Linux x86_64: mmap: correct way to enlarge file, overwrite page

Context: write ahead logs, append-only btrees, database recovery

On x86_64 Linux with mmap, can anyone share 'correct' code (along with guarantees during OS crashes) for:

  1. enlarging a mmap-ed file

  2. overwriting an existing page ?

'correct' here is defined as being able to make non-trivial / useful statements on: if the OS crashes, what pages are:

  • guaranteed to be uncorrupted
  • may have corruptions


I don’t have any code of the kind you requested to share. But I suspect that no one else will be able to either, unless you are more specific about what kind of crashes you care about.

Unless there is some mechanism to prevent this that I am unaware of, I would think that a root user would be able to arbitrarily corrupt the OS code on disk, such that on the next boot some arbitrary condition could cause arbitrary memory to be corrupted arbitrarily, with or without a crash.

Presumably, cases like that are uninteresting. But which interesting cases are left after those are removed?

I am unaware of any mechanism that limits the potential scope of bugs in Linux itself to corrupt memory. But I guess there might be ones I am
unaware of?

Assuming we leave out Linux bugs, and assume that you are running non-corrupted OS code, I am not sure what remaining sources of OS crashes there are.

Theoretically, even things like OOM conditions, for example, would be recoverable because a random high memory process would be killed. Is that the kind of thing you were referring to when you said “OS crashes”?

Valid criticism. Let me try to clariy:

I am operating under the assumption that: files not opened stay safe; files opened in read only mode stay safe; and the only thing that may get corrupted are pages of memory that we open in rw-mode and make a modification to (anywhere on the page).

I am assuming that the kernel is bug-free (unrealistic, but this is part of the model.)

Not worried about OOM. I am only concerned about modified pages of mmapped memory. that when writing them out, the page may be partially written, it may be corrupted during the write, ...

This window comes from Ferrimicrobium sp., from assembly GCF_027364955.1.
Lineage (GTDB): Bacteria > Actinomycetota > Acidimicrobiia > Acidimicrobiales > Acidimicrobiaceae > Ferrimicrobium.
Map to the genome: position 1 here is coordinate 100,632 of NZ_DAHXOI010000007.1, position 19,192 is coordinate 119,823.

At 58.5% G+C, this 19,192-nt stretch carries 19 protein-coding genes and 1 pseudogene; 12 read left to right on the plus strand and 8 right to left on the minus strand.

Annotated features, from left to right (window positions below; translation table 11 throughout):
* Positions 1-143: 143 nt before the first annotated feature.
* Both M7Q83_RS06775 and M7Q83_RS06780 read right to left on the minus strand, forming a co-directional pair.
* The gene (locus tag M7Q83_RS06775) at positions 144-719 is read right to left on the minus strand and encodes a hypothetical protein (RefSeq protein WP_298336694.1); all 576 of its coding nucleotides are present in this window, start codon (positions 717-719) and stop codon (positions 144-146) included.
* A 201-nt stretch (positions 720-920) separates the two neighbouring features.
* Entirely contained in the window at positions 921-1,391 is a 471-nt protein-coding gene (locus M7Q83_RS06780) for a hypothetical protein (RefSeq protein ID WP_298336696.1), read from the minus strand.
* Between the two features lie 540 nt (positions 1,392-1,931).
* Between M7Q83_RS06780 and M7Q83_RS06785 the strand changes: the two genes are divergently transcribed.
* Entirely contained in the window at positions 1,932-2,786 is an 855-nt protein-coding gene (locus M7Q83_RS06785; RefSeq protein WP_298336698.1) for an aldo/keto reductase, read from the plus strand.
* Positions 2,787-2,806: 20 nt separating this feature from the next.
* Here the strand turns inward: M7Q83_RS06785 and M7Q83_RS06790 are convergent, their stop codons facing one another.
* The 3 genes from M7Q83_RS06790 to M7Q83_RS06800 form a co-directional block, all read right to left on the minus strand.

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This doesn't really relate to Rust; all the answers are language-independent.

The fundamental problem is that it's extremely hard to make any correctness claims when writing via mmap. The basic problems are:

  • Writes can happen early - the kernel can write out your pages at any time, including mid-modification, so you need to be prepared to have partial updates in your durable storage.
  • Writes may never happen - the kernel could defer the write indefinitely if there's no memory pressure or other cause to perform the write.
  • Writes can happen in any order.
  • The kernel might decide to rewrite unmodified pages - many filesystems have a preferred write size larger than a page (eg, a COW filesystem like btrfs), so if there's a clean page between two dirty ones it may write them all out together.
  • There's no explicit ordering between filesize changes and writes - you could extend the file and write some pages, but the kernel may write the pages to the filesystem before making the file size change durable, so if there's a crash the file will not contain that written data. Or you could end up with a zero-size file on some filesystems with some configs.
  • In general, intermixing mmap IO with file operations (eg read/write) may not be coherent (though I think that's less of a problem on modern kernels)

The precise semantics of a crash in the middle of a write operation are very filesystem dependent. You could get the effect of your operations with arbitrary reorderings, data and metadata updates could be unsynchronized, data updates can get tearing (new data intermixed with either old data, zero data or just plain garbage).

You may be able to mitigate this with tactical applications of msync and fsync, but getting it correct can be tricky. And you end up making a lot of expensive synchronous syscalls which can really tank performance.

Overall, I'd really recommend against mmap for IO which has strong durability requirements. And performance can also be elusive - you'll end up with a pagefault per page which can be a lot more overhead than a more explicit write if your IO is larger than a page. (There's a pile of more subtle performance costs like IPI from TLB shootdown when doing munmap or mprotect.)

Doing writes with something like iouring gives many more opportunities for both correctness and performance - you can insert async barrier/sync operations in the writes so you have much better control over the durability semantics (though you'll still be at the mercy of the specific filesystem semantics for the details).

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